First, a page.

Submissions like this are designed to lead you away from the heart of the matter, to confuse and to obfuscate, but, if you look deep enough, they ultimately draw you back to arguments against their own case.
From what I can see, the IFIC’s main defense is that the “duty to act fairly, honestly and in good faith within a system of detailed rules….” and the existing “duty of care” already provide a sufficient framework for investor protection.
This would be fine, if all parties were aware of and able to operate within a parameter to parameter transaction framework that is working properly with full transparency, and where implied and express contracts agreed were in keeping with this framework, and if not were enforced and upheld. But this is not the case. In fact, it is a duty “”to deal”….”, and not unfortunately to “advise”.
Subsection 2.1(2) of OSC Rule 31-505 Conditions of Registration states that a registered representative of a registered dealer shall deal fairly, honestly and in good faith with his or her clients.
Low suitability standards that are incapable of delivering the implied contracts and conflicts of interest that impair the operation of even these limited minimum standards prevent the duty to “deal fairly, honestly and in good faith” from operating as an effective investor protection mechanism.
The industry is not dealing “fairly, honestly and in good faith”: the contract is different and it is doing everything in its power to hide its true nature and the relationship from the investor, in order to keep those minimum standards and those conflicts of interest.
This is why best interest standards and fiduciary type duties are being introduced worldwide. And in Canada, in particular, minimum transaction standards and conflicts of interest are impairing the ability of existing common law protections to protect the investor.
If the industry were truly to be held accountable to its supposed duty to act in “good faith”, it should be made to honour it. By recognising the fact that the retail industry has moved from the transaction to the advice, regulators are looking to introduce statutory duties that add to and enforce existing duties.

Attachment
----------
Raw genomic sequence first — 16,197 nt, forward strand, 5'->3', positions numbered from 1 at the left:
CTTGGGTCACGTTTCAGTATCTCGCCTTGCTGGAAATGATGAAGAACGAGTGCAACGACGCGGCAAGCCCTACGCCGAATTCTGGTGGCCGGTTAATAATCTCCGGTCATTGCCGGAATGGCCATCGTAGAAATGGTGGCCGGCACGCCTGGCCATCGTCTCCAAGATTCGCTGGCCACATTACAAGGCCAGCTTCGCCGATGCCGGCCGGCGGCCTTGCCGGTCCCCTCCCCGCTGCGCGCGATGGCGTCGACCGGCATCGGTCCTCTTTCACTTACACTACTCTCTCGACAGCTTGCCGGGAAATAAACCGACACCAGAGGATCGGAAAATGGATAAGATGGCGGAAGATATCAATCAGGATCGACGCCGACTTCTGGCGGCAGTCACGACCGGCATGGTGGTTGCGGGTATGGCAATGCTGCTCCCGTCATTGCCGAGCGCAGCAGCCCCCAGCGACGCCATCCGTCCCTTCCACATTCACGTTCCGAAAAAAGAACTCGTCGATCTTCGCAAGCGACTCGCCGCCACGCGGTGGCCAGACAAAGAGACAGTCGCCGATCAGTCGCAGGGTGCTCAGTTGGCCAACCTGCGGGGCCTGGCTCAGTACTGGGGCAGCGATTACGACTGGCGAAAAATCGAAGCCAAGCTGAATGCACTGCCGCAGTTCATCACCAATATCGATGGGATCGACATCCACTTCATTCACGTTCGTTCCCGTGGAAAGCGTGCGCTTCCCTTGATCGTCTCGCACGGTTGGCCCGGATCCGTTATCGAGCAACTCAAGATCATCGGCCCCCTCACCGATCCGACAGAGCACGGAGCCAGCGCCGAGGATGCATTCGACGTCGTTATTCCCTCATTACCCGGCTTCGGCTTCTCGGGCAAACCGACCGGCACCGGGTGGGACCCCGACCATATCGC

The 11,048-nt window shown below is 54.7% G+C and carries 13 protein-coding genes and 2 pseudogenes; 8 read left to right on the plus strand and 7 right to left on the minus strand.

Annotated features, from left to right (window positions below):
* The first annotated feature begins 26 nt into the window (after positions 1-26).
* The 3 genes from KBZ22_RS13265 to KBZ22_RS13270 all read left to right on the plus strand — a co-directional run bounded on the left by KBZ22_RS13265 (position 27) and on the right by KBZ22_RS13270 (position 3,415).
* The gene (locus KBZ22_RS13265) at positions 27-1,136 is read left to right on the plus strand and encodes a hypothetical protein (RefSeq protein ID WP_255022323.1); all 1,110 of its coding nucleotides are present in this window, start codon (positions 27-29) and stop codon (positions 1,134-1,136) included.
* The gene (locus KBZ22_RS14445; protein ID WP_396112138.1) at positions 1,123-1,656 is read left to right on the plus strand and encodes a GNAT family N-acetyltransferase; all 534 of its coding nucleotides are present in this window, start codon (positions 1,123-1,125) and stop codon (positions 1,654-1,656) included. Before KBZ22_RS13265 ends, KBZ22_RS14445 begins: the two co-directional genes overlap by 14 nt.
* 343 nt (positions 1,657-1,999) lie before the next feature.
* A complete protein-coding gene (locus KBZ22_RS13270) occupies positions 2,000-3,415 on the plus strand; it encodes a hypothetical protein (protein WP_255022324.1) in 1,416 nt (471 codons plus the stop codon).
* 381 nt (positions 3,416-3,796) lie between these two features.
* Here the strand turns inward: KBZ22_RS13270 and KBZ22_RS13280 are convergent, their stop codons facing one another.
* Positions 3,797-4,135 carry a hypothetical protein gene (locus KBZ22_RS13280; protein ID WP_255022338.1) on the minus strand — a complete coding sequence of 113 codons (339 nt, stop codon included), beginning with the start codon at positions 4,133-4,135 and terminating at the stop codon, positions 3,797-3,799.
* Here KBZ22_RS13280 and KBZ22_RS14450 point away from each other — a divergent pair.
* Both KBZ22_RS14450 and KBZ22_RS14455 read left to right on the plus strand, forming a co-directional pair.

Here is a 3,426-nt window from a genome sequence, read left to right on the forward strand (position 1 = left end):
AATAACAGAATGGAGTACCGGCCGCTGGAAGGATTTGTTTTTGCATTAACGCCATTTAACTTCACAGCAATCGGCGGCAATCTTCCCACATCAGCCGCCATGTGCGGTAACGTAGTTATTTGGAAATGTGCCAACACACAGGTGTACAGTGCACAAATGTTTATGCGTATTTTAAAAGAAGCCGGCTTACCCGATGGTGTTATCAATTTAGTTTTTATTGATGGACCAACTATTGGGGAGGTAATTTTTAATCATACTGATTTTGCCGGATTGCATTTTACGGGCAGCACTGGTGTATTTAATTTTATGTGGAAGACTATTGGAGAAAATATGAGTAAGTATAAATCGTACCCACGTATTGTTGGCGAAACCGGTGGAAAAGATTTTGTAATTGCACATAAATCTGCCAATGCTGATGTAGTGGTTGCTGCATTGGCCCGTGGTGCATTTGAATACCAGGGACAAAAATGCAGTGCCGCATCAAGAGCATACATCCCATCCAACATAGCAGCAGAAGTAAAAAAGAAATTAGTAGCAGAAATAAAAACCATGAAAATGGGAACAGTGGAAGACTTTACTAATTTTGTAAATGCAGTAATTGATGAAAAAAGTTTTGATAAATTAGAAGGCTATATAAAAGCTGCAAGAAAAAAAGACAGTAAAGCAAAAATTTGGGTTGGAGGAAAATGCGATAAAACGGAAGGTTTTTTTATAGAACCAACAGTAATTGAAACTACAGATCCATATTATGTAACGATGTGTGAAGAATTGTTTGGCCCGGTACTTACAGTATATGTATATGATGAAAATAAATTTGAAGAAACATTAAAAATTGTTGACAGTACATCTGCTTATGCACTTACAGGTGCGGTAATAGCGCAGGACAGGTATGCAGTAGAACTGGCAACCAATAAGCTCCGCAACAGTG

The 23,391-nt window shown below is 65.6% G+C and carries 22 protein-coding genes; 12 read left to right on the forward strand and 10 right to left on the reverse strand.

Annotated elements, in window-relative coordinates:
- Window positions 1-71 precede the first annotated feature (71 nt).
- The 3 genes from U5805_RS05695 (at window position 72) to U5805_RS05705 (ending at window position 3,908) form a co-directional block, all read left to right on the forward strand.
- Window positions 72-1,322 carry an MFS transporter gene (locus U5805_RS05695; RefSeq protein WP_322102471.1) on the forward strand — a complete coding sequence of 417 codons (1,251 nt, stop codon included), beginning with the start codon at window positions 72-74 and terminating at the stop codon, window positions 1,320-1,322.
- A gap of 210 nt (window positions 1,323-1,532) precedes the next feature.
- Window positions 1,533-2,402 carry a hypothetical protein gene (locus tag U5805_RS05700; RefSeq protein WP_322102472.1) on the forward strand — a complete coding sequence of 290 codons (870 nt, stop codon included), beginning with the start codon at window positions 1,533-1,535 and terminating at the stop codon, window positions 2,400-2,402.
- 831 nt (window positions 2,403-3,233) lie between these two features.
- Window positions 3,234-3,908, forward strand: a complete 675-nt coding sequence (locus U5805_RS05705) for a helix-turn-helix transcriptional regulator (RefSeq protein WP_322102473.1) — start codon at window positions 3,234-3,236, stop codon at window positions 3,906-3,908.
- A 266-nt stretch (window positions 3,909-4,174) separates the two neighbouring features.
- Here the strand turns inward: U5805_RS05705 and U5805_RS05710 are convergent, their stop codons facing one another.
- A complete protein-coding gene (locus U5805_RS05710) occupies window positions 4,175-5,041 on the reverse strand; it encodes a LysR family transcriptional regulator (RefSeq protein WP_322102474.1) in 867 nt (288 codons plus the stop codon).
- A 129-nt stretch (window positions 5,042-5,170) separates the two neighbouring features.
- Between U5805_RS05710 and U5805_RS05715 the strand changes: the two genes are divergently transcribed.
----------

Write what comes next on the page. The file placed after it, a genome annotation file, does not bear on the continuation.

Please note the following taken from: THE IMPLIED TERM OF GOOD FAITH AND FAIR DEALING: RECENT DEVELOPMENTS, The Canandian Bar Review, 2007, Volume 86.
The Supreme Court of Canada in Wallace v. United Grain Growers acknowledged that “[t]he obligation of good faith and fair dealing is incapable of precise definition ….“
While courts have discussed what good faith might entail, Canadian jurisprudence has not produced a comprehensive, authoritative account of when the good faith term will be implied into the relevant contract. As the Ontario Court of Appeal noted in 2003 in the case of Transamerica Life Canada Inc. v. ING Canada Inc:
…courts impose the good faith standard because the kind of contract or relationship being considered brings with it an inherent and therefore a reasonably predictable vulnerability in one party. This vulnerability is present at the time of contract, and this leads the courts to ensure that good faith is implied to balance out the unequal power of the parties. Once implied, the good faith term will technically restrain both parties – but practically speaking, only the dominant party’s behaviour is likely to be contested.
And the Ontario Court of Appeal in Transamerica made a similar comment:….. Rather, courts have implied a duty of good faith with a view to securing the performance and enforcement of the contract made by the parties, or as it is sometimes put, to ensure that parties do not act in a way that eviscerates or defeats the objectives of the agreement that they have entered into
In TSPIntl, Wilson J. stated: It appears from the review of the case law that two categories of cases emerge when the duty of good faith applies in the execution [or performance] of a contract. First, the court will impose the duty of good faith as an interpretative tool regardless of the specific terms of a contract, when there is inherent vulnerability or a power imbalance in the contracting parties’ relationship. …This power imbalance exists at the time the contract is formed, and the weaker party is characteristically not able to achieve more favourable contractual terms. The power imbalance continues to affect the contractual relationship during its execution. The presence of a power imbalance or inherent vulnerability is a factual issue that must be determined in each case.